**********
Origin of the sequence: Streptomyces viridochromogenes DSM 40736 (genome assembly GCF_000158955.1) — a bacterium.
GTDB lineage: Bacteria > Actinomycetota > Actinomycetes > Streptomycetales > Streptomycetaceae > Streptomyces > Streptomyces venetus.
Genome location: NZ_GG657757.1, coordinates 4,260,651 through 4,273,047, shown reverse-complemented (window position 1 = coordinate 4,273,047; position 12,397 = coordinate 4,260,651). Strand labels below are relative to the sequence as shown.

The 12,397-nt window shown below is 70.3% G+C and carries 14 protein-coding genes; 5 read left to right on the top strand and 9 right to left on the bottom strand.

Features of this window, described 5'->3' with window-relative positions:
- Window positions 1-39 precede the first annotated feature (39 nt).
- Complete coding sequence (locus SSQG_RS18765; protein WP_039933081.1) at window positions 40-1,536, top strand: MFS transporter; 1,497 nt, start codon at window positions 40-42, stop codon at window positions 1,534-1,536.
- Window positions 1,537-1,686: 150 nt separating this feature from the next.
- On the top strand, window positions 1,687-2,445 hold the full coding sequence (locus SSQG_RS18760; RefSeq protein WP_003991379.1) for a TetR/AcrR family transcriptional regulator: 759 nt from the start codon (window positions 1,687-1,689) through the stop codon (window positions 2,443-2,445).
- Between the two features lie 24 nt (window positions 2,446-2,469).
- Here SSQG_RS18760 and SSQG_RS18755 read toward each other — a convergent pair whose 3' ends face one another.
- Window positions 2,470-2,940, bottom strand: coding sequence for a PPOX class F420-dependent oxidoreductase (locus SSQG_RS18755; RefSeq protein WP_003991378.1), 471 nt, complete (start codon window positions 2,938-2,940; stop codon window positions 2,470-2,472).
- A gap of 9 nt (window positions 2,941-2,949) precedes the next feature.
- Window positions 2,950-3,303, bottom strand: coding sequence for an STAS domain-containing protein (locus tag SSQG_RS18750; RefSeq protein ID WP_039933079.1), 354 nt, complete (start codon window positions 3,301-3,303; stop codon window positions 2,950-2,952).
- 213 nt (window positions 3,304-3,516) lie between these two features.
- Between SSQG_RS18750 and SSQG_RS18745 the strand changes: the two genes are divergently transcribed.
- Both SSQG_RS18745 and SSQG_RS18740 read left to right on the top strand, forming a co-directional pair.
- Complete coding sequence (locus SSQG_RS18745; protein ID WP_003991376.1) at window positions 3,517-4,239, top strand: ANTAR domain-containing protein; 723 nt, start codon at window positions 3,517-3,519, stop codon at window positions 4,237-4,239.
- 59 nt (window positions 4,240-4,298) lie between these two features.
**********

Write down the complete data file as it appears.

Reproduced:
Origin of the sequence: Streptomyces viridochromogenes DSM 40736 (genome assembly GCF_000158955.1) — a bacterium.
GTDB lineage: Bacteria > Actinomycetota > Actinomycetes > Streptomycetales > Streptomycetaceae > Streptomyces > Streptomyces venetus.
Genome location: NZ_GG657757.1, coordinates 4,260,651 through 4,273,047, shown reverse-complemented (window position 1 = coordinate 4,273,047; position 12,397 = coordinate 4,260,651). Strand labels below are relative to the sequence as shown.

The 12,397-nt window shown below is 70.3% G+C and carries 14 protein-coding genes; 5 read left to right on the top strand and 9 right to left on the bottom strand.

Features of this window, described 5'->3' with window-relative positions:
- Window positions 1-39 precede the first annotated feature (39 nt).
- Complete coding sequence (locus SSQG_RS18765; protein WP_039933081.1) at window positions 40-1,536, top strand: MFS transporter; 1,497 nt, start codon at window positions 40-42, stop codon at window positions 1,534-1,536.
- Window positions 1,537-1,686: 150 nt separating this feature from the next.
- On the top strand, window positions 1,687-2,445 hold the full coding sequence (locus SSQG_RS18760; RefSeq protein WP_003991379.1) for a TetR/AcrR family transcriptional regulator: 759 nt from the start codon (window positions 1,687-1,689) through the stop codon (window positions 2,443-2,445).
- Between the two features lie 24 nt (window positions 2,446-2,469).
- Here SSQG_RS18760 and SSQG_RS18755 read toward each other — a convergent pair whose 3' ends face one another.
- Window positions 2,470-2,940, bottom strand: coding sequence for a PPOX class F420-dependent oxidoreductase (locus SSQG_RS18755; RefSeq protein WP_003991378.1), 471 nt, complete (start codon window positions 2,938-2,940; stop codon window positions 2,470-2,472).
- A gap of 9 nt (window positions 2,941-2,949) precedes the next feature.
- Window positions 2,950-3,303, bottom strand: coding sequence for an STAS domain-containing protein (locus tag SSQG_RS18750; RefSeq protein ID WP_039933079.1), 354 nt, complete (start codon window positions 3,301-3,303; stop codon window positions 2,950-2,952).
- 213 nt (window positions 3,304-3,516) lie between these two features.
- Between SSQG_RS18750 and SSQG_RS18745 the strand changes: the two genes are divergently transcribed.
- Both SSQG_RS18745 and SSQG_RS18740 read left to right on the top strand, forming a co-directional pair.
- Complete coding sequence (locus SSQG_RS18745; protein ID WP_003991376.1) at window positions 3,517-4,239, top strand: ANTAR domain-containing protein; 723 nt, start codon at window positions 3,517-3,519, stop codon at window positions 4,237-4,239.
- 59 nt (window positions 4,240-4,298) lie between these two features.